(From FotF’s Pastor’s Weekly Briefing)

A Christian author says churches that teach tithing as a mandate is a “growing scandal.” In his new book, Should the Church Teach Tithing?, Russell Earl Kelly insists that tithing was never biblically commanded as a moral principle of the New Covenant to the Church. Although he supports freewill giving, he states that a mandatory 10 percent is unscriptural.

Tithing, as Kelly describes in four ways, is the tenth part of produce or other income, free-will offerings, ten percent of gross income or, on a specific biblical note, an ordinance of the Mosaic Law for the use and benefit of the nation of Israel under the Old Covenant. He stresses the “biblical fact” that the poor did not pay any tithes.

“Circumstances are different from household to household. God understands,” wrote Kelly in his book. “The grace principle of ‘equality giving’ refers to giving as much as one is able. That does not mean that everybody is to give the same percentage.” He also recognized, however, that “compulsory giving cannot possibly produce the level of giving which is prompted spontaneously by the Holy Spirit when the gospel is preached with power and authority!”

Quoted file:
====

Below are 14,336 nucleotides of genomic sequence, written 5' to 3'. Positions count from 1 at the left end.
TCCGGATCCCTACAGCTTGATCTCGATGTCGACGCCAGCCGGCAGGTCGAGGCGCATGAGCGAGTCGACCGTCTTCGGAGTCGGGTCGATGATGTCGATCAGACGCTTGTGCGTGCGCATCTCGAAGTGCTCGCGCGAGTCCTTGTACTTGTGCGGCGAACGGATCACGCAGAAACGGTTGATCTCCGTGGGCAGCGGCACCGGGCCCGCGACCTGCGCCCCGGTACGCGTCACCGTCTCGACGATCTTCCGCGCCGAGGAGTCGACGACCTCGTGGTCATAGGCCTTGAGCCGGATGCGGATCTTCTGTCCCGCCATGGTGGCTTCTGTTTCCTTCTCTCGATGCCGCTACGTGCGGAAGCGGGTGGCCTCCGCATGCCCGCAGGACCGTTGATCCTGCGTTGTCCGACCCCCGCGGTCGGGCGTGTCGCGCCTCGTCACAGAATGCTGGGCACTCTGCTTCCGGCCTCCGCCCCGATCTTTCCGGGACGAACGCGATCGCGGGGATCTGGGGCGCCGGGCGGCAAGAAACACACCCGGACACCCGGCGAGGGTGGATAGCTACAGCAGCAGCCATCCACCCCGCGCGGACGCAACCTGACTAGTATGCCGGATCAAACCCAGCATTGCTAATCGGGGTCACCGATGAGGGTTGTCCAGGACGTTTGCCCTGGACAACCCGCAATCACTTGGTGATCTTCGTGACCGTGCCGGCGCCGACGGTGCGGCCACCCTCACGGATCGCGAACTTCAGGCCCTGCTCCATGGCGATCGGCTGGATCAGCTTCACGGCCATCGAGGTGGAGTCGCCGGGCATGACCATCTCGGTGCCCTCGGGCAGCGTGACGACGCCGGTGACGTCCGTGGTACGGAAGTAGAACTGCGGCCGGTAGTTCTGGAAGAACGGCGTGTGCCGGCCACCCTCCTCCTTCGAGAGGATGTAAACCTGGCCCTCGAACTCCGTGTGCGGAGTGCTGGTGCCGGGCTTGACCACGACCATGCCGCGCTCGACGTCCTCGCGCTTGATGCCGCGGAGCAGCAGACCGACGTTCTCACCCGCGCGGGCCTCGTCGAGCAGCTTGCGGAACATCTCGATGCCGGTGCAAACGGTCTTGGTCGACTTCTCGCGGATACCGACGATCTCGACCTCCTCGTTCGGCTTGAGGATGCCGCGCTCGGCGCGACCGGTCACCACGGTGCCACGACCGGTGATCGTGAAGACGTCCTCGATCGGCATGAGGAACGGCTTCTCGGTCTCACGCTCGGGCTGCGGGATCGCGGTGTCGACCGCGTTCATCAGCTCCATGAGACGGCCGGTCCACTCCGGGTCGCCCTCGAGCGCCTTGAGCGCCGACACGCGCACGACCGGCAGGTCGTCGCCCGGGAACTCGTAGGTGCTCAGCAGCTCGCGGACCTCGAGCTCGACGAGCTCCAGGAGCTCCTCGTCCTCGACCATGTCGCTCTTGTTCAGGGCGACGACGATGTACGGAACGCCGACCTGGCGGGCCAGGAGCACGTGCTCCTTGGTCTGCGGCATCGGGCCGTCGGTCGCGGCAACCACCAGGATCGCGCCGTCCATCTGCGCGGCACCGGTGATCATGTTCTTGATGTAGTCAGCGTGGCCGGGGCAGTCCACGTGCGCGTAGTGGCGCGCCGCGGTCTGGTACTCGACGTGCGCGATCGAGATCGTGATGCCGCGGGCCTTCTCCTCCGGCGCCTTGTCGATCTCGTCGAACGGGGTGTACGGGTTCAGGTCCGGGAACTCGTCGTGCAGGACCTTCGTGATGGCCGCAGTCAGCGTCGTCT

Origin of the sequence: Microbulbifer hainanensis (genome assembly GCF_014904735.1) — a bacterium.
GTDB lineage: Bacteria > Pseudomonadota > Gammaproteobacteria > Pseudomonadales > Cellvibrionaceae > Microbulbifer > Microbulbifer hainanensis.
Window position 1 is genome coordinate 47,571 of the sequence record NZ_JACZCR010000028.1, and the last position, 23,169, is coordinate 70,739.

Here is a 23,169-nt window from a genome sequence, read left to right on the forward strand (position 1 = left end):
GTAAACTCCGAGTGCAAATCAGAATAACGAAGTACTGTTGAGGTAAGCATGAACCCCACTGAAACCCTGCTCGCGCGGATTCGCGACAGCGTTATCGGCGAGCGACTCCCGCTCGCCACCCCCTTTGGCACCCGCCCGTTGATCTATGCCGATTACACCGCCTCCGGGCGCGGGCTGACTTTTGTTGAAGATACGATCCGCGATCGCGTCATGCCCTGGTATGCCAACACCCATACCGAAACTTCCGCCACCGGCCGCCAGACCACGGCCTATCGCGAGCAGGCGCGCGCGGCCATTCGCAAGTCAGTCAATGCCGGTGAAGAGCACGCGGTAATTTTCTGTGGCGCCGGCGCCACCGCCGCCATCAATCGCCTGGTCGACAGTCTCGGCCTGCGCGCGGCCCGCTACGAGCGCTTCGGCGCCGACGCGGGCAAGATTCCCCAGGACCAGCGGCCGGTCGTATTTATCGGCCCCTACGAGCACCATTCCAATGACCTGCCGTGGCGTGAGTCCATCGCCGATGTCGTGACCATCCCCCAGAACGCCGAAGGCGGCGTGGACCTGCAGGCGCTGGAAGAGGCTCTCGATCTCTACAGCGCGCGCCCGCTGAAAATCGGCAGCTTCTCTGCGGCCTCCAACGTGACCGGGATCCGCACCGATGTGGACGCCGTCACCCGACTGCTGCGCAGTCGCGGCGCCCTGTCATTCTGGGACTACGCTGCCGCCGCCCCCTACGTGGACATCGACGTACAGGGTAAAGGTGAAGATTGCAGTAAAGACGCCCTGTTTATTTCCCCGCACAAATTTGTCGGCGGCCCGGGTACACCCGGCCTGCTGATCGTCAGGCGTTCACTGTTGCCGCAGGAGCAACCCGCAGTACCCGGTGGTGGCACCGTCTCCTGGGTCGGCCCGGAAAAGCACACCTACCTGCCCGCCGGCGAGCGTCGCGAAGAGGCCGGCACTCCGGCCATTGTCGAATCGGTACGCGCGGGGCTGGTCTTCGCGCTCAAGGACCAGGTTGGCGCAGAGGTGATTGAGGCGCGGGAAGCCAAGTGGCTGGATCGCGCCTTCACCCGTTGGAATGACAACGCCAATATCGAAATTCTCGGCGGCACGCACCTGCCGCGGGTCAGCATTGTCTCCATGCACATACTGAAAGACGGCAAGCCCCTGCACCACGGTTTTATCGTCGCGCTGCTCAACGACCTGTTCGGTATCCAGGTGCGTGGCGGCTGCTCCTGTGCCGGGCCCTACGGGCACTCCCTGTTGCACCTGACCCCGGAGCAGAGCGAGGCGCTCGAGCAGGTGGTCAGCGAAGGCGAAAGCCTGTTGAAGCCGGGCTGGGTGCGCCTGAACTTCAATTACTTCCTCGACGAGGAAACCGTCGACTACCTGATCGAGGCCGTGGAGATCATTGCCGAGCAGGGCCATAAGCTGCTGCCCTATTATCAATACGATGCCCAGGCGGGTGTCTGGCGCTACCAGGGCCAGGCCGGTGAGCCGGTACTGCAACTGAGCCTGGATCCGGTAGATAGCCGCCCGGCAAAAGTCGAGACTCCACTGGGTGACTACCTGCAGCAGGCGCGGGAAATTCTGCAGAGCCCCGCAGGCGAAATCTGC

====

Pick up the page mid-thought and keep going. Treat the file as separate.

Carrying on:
Kelly goes on to criticize churches for teaching tithing out of context as a biblical mandate. “No Christian is under any curse of the Old Covenant Law! It is simply unethical to preach ‘out-of-context proof texts about tithing’ sermons only from Malachi and Genesis 14.”

Research among clergy and laity found earlier this year that, while most ministers say Christians are under a biblical mandate to tithe, most people in the pews do not believe the same. Congregants are also equally split on whether tithe should be based on net income or gross income. And both ministers and churchgoers are mixed on where tithing should go — whether it’s limited to religious organizations or open to any organization regardless of religious connection or lack thereof.

A recent study, “The State of Church Giving Through 2004,” found that giving by church members has decreased from 3.11 percent in 1968 to 2.56 percent in 2004. Both are well below the 10 percent tithe.

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